As we near the end of 2020, many high school students are beginning to submit applications to college for the 2021 ‑ 2022 academic year ‑ often using the Common App. With over 900 colleges and universities using the Common App, students can easily send one application to several colleges. Do any of the schools on your list ask for the Common App? If so, here are a few things to know about this form before you submit:
- There is a question concerning COVID-19. The folks at Common App understand that the pandemic has adversely impacted many students; in response, they added an official COVID-19 question to the application under the “additional information” section. In 250 words, students can describe how the pandemic impacted them and their families. Although you have an option to answer this question, it is not a requirement. The COVID-19 question accompanies a second “additional information” question that allows students to discuss circumstances that were not disclosed earlier in the application. Students have 650 words to answer this question, but again, it is not a requirement.
- Have your materials ready. To streamline the process, make sure to have the following items with you as you fill out the Common App: your high school transcript with individual course and grade information, your college resume or list of activities, your test scores for the SAT or ACT (if needed), and parent information like occupation and education level.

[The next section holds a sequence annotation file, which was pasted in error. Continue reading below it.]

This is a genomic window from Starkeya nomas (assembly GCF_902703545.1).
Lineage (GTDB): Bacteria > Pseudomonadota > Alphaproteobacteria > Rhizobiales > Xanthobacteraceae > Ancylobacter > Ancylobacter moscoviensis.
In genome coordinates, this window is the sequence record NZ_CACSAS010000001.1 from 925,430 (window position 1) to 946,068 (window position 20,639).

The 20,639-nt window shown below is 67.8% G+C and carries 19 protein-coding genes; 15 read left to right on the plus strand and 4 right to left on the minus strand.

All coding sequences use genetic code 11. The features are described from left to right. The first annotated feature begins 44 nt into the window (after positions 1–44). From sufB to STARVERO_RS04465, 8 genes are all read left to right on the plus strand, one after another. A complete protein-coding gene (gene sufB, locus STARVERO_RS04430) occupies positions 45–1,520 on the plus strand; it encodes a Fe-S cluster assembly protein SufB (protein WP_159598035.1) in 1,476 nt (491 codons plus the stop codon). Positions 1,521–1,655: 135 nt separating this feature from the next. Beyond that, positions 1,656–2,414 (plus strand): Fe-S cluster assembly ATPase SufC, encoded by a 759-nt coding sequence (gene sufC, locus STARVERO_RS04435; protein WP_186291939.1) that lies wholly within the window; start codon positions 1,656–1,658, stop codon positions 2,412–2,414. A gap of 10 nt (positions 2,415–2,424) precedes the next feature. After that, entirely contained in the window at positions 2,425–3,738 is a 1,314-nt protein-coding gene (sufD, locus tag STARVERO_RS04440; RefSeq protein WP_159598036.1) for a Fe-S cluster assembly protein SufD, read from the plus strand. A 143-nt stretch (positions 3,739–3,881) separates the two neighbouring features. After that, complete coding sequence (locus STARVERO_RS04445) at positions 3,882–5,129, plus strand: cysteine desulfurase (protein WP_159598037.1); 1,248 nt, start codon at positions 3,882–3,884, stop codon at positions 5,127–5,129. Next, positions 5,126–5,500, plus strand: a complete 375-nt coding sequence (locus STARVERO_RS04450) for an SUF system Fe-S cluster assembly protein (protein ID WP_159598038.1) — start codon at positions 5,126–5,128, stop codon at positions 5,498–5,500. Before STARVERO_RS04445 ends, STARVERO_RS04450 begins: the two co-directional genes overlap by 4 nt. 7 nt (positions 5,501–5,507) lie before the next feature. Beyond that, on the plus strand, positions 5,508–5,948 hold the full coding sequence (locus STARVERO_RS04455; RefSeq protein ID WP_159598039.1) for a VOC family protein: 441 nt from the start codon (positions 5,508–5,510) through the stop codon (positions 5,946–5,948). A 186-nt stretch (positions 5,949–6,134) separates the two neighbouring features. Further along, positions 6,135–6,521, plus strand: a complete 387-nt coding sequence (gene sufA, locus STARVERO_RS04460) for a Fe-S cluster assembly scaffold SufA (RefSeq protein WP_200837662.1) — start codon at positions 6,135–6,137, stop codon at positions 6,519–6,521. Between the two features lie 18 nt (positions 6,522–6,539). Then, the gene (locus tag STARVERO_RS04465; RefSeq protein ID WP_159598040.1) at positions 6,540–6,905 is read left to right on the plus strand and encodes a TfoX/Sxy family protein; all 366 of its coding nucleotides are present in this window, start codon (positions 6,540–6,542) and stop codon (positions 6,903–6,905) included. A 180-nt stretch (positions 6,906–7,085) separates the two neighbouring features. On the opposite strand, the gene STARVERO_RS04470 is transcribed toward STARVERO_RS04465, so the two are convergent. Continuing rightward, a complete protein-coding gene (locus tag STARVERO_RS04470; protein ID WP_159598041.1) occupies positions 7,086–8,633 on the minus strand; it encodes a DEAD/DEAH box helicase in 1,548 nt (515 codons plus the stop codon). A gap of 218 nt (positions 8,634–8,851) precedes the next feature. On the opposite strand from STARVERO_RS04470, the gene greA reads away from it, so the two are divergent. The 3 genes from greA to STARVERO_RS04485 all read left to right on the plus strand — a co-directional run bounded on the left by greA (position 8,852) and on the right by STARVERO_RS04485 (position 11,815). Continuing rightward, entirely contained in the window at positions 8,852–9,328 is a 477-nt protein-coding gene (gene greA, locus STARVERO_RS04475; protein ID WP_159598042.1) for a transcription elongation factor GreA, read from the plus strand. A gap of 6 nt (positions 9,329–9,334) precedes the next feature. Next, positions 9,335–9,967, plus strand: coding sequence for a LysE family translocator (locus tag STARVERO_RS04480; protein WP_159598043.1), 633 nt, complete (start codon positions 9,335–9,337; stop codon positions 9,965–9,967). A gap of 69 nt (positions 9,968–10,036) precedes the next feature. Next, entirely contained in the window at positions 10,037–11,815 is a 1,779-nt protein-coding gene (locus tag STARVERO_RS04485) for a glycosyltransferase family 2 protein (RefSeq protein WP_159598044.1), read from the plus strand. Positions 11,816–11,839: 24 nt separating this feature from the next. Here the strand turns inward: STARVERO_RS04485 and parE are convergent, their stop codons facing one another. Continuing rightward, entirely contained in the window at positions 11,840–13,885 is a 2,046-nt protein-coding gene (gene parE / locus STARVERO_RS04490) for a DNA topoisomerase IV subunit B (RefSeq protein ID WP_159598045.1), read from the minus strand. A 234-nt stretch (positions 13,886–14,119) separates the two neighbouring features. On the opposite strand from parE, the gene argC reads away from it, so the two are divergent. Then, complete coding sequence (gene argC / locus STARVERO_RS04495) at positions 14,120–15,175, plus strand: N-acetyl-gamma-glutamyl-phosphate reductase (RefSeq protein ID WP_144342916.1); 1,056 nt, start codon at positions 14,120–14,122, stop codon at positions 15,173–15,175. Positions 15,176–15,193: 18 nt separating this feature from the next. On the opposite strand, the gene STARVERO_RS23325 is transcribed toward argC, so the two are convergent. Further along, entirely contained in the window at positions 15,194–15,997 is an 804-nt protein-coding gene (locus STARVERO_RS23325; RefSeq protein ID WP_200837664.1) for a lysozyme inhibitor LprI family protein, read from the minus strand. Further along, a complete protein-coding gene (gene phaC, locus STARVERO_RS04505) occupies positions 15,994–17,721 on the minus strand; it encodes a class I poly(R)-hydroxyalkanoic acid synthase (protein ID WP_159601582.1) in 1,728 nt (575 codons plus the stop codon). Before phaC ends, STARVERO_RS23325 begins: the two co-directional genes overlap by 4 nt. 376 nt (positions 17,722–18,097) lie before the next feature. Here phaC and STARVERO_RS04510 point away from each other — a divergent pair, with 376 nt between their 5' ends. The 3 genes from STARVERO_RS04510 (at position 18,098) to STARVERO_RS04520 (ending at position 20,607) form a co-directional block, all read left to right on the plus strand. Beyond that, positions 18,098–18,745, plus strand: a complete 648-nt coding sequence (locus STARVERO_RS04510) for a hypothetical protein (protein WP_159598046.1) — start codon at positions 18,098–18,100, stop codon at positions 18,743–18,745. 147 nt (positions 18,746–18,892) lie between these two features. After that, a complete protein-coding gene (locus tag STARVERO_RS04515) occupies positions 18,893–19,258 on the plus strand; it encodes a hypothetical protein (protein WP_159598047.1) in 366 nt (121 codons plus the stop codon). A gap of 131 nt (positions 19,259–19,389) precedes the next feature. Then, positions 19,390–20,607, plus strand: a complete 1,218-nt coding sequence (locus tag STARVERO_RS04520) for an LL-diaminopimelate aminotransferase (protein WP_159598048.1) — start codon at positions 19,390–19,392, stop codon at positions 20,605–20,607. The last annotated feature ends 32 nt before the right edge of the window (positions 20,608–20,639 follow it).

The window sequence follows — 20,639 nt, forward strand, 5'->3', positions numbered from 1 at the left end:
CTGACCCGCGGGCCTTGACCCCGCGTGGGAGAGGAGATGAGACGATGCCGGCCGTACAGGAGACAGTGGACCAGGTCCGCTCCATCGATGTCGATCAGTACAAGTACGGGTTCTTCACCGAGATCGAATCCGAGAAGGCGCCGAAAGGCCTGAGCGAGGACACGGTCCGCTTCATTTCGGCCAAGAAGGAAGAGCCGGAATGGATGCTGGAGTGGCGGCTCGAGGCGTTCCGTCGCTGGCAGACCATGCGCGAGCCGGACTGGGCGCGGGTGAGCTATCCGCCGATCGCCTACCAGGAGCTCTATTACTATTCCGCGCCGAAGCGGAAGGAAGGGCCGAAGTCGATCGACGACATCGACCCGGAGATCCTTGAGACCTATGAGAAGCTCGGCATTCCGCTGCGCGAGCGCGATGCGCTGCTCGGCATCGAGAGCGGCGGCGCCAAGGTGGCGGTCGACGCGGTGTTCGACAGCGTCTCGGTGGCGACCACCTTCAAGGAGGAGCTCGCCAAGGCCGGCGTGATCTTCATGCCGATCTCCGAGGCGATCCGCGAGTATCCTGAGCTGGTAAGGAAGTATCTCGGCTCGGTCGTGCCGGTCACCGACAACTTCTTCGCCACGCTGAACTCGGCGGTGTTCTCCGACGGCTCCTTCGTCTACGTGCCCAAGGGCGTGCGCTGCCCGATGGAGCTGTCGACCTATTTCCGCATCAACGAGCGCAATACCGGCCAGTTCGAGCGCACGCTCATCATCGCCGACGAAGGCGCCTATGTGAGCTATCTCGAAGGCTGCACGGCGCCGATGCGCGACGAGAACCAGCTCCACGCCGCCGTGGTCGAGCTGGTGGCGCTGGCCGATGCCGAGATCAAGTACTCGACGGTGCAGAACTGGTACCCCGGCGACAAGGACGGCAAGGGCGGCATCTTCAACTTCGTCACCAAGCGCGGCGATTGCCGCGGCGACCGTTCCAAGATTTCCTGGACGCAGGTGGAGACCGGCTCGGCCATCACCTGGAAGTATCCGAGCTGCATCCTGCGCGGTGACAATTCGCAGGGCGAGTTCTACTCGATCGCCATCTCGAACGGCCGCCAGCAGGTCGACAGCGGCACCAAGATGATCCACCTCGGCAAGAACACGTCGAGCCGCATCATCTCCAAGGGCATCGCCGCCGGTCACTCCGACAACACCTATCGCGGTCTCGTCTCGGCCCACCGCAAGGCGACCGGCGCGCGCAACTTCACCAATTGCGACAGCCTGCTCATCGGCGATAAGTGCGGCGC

- What is an activity? Many students stress about the activities section. When we think of activities, we tend to think of sports and school activities, but this category is not so narrow. Do you have a job after school? Do you babysit siblings or neighbors? Did you sew masks for family, friends, or healthcare workers? Anything done outside of the classroom is an activity, not just joining the French club or the soccer team.
- Quality over quantity. The Common App allows students to enter up to 10 activities into the activities section. This section is designed to learn about how you spend your time outside of the classroom. So if you spend the majority of your time working or going to dance practice, that’s okay. If you are involved in several clubs and activities for only a few hours a week, that’s okay too. Colleges want to learn about your interests, and this section helps them do that. If you have more than 10 activities, make a few decisions about what is most important to you and what you have already listed. For example, if you are majoring in engineering, listing math and science club might be more important than the baking class you took last summer.
- Check for supplements. Although all colleges and universities using the Common App require the same application, certain colleges also ask for supplementary information. Supplemental questions might include additional information about your family or your college plans. To submit the application to an individual college requiring a supplement, both portions must be complete.